• Consider a profile of a local AirBNB, talk to the local Peapod delivery person, chat up the pharmacist at the local Walgreens. How are they adapting to being more “age friendly?”
  • Are other local businesses making similar efforts? Examples might be a “dementia friendly” restaurant, or changing their business model to serve older adults. Look beyond the usual “senior discount” at the movies or “early bird specials” at the diner to find businesses or services that are truly innovative.

2 thoughts on “A physician offers his view on the White House Conference on Aging

  1. Bonny McClain

    “One of the things we need to do is not view aging as something that needs to be medicalized. We need to deliver person-centered care – everyone needs good care and the focus should be on older adults as people, not patients. My perspective is that older people with functional needs don’t define themselves by their medical problems or loss of function. They live by the function they retain. They’re living their lives.”

    I enjoyed hearing about the importance of social determinants of health for our entire lifespan–not just once we reach old age. The data about nutrition, socialization, housing, education, exercise, and healthy brain aging is more promising than the latest clinical trial findings!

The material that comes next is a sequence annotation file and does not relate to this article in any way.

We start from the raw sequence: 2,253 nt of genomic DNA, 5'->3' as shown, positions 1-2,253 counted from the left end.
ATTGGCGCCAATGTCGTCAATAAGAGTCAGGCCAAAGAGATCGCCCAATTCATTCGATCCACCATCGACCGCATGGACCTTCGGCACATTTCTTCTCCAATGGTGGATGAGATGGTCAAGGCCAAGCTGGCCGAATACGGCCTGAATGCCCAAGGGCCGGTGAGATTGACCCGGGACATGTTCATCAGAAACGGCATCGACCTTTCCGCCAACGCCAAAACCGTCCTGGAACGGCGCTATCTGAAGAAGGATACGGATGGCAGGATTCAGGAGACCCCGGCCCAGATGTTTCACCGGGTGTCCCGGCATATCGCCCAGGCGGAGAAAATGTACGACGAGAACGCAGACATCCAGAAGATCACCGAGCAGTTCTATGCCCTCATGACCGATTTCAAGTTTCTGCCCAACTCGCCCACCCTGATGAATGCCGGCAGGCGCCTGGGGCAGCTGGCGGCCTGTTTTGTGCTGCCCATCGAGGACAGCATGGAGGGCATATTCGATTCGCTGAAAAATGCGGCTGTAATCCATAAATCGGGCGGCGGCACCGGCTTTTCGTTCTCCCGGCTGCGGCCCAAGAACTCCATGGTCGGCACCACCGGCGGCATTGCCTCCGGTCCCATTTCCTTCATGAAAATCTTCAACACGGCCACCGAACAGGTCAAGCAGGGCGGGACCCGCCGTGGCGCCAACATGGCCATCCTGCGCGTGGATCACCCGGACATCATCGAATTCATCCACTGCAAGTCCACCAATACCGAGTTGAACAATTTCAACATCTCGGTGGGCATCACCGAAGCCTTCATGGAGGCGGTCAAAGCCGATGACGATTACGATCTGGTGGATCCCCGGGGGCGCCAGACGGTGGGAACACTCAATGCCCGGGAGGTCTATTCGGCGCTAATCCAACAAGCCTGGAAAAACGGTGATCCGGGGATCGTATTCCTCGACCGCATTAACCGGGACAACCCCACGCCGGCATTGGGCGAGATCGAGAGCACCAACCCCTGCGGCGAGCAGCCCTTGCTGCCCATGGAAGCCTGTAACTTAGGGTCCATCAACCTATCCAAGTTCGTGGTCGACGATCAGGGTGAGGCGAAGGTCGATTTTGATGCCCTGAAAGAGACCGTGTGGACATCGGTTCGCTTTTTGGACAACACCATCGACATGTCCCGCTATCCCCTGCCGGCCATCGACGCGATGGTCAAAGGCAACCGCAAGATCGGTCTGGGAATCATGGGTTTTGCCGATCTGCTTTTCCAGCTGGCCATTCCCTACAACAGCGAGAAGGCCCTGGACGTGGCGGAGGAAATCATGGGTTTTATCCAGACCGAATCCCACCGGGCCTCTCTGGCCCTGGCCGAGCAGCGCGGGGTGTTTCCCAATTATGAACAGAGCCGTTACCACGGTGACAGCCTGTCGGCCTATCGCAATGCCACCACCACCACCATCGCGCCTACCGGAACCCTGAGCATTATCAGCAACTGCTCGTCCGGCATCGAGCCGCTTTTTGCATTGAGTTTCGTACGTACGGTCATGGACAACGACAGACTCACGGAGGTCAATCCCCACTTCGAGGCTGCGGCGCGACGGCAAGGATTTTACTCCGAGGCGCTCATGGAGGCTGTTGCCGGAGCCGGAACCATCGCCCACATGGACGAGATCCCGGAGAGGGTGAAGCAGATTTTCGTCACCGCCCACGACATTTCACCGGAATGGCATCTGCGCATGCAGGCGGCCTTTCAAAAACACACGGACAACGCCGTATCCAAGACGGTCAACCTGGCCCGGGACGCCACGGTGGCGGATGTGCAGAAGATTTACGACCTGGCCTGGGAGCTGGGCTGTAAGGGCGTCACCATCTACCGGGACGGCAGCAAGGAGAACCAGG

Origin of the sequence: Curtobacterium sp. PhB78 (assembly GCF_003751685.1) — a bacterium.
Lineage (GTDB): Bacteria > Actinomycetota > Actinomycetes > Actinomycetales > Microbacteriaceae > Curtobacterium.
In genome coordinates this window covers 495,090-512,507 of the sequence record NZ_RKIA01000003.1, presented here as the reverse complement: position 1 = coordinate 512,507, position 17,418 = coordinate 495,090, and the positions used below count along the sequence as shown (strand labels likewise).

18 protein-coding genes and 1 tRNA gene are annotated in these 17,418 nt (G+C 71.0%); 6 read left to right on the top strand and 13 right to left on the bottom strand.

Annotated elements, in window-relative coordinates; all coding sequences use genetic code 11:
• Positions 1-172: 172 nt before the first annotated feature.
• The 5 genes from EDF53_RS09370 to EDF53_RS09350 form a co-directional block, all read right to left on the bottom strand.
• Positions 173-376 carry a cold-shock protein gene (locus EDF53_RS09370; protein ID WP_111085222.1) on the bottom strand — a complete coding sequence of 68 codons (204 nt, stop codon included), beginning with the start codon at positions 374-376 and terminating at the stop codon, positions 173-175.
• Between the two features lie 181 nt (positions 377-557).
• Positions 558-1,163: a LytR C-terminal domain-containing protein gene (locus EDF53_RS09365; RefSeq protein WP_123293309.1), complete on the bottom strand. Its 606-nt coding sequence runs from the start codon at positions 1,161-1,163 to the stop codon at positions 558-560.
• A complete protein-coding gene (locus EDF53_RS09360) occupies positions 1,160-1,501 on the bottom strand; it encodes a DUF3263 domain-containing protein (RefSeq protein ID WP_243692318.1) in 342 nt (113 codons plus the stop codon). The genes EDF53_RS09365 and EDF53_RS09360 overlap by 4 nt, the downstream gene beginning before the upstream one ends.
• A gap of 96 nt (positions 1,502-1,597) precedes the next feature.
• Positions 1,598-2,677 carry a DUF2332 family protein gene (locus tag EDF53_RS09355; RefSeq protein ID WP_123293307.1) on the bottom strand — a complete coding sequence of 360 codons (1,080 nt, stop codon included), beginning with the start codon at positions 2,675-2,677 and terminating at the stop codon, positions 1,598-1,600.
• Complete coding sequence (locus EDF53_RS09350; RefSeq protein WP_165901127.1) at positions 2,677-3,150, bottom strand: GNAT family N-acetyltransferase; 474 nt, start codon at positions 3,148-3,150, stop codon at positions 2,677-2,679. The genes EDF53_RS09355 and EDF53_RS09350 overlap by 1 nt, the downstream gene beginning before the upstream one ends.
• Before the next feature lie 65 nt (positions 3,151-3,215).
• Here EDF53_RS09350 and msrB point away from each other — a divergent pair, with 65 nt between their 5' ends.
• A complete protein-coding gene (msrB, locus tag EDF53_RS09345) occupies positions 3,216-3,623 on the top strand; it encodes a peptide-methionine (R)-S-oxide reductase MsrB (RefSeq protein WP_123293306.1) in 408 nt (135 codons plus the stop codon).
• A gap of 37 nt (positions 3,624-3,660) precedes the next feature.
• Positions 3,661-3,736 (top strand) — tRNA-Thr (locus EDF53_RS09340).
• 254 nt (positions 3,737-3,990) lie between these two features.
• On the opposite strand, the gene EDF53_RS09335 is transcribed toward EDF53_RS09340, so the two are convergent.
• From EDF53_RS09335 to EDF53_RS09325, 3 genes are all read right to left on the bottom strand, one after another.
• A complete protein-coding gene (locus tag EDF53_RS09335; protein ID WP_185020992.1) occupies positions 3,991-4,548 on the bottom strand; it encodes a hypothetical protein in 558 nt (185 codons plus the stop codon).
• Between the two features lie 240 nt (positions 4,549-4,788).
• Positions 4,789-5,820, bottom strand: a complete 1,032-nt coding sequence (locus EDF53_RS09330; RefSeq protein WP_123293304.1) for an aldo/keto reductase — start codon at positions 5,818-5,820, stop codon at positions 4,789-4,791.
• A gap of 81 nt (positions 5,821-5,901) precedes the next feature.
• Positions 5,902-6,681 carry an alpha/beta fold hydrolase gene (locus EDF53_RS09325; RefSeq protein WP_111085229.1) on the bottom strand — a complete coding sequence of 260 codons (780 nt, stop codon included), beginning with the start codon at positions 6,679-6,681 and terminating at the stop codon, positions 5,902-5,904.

2. Eileen Beal

    RE Dr. Chernof’s comment: There’s not enough focus on the positive aspects of aging, and that limits our ability to focus on everything older adults CAN (my emphasis) and do contribute.

    I’m a little worried about Dr. Chernof’s, and the nation’s leaders, increasing focus on what older adults “can” contribute: what one “can” do may not be what one wants to do. In addition, too often “can” morphs (as it has done with older adults staying in the workforce till their 70s and/or with grandparents raising grandkids) into “must.”

    In addition, I’m a bit perplexed by Dr. Chernof’s statement because, in my opinion, the “successful aging” contingent pretty much owns the aging message and they are constantly promoting lifestyle “options” — using aging outliers such as 90-year-old bungy jumpers, the 80-year-old athletes, the 75-year-old entrepreneurs (and if they are female, all the better) — that don’t work (i.e. aren’t real options) for the vast majority of those in their 90s, 80s, and/or 70s.

    E. Beal